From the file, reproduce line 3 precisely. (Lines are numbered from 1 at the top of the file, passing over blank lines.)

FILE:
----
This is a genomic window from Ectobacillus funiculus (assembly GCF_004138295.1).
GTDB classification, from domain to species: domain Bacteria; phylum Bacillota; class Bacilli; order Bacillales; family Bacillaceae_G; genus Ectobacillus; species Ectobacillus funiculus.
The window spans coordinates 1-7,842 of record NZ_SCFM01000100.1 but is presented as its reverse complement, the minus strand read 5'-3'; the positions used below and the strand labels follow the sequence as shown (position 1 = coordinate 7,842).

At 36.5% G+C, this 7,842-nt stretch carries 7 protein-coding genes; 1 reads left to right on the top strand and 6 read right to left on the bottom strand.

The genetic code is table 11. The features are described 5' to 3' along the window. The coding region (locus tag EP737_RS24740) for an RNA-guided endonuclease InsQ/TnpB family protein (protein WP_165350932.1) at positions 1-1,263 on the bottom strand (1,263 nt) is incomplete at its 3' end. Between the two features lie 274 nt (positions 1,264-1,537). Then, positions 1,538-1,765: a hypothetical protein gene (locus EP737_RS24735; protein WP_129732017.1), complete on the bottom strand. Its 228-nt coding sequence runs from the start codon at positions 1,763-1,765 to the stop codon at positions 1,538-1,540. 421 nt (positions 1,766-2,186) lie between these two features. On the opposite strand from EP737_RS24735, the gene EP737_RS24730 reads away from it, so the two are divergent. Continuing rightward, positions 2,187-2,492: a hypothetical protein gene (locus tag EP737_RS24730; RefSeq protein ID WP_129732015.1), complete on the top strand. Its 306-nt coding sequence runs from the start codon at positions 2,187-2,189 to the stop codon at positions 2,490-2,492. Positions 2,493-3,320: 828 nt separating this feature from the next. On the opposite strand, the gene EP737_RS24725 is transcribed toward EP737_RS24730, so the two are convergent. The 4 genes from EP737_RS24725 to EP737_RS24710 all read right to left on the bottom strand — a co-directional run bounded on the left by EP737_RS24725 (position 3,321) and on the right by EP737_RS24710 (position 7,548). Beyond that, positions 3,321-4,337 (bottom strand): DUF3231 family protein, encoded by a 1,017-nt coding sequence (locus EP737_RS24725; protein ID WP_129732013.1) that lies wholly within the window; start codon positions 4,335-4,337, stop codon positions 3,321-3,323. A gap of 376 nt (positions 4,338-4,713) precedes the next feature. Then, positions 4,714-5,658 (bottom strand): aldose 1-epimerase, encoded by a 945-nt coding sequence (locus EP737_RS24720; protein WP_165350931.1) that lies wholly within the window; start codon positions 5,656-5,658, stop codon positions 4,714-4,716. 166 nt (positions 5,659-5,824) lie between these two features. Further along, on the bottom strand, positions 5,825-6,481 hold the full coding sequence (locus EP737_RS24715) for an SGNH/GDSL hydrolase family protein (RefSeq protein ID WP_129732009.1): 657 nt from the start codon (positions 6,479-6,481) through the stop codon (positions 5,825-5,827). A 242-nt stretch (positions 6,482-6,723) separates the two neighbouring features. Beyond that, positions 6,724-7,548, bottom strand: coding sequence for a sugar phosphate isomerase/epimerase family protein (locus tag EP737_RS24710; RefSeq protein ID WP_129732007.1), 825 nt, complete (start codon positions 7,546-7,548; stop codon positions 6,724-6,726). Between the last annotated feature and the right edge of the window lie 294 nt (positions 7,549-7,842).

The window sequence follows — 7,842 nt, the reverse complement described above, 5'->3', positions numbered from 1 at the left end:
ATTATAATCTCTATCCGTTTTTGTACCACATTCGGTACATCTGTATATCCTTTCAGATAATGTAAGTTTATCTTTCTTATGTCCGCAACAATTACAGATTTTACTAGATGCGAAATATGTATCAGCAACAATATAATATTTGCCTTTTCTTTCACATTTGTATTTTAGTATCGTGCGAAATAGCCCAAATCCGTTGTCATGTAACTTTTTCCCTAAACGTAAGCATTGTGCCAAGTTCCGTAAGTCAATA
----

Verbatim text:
The window spans coordinates 1-7,842 of record NZ_SCFM01000100.1 but is presented as its reverse complement, the minus strand read 5'-3'; the positions used below and the strand labels follow the sequence as shown (position 1 = coordinate 7,842).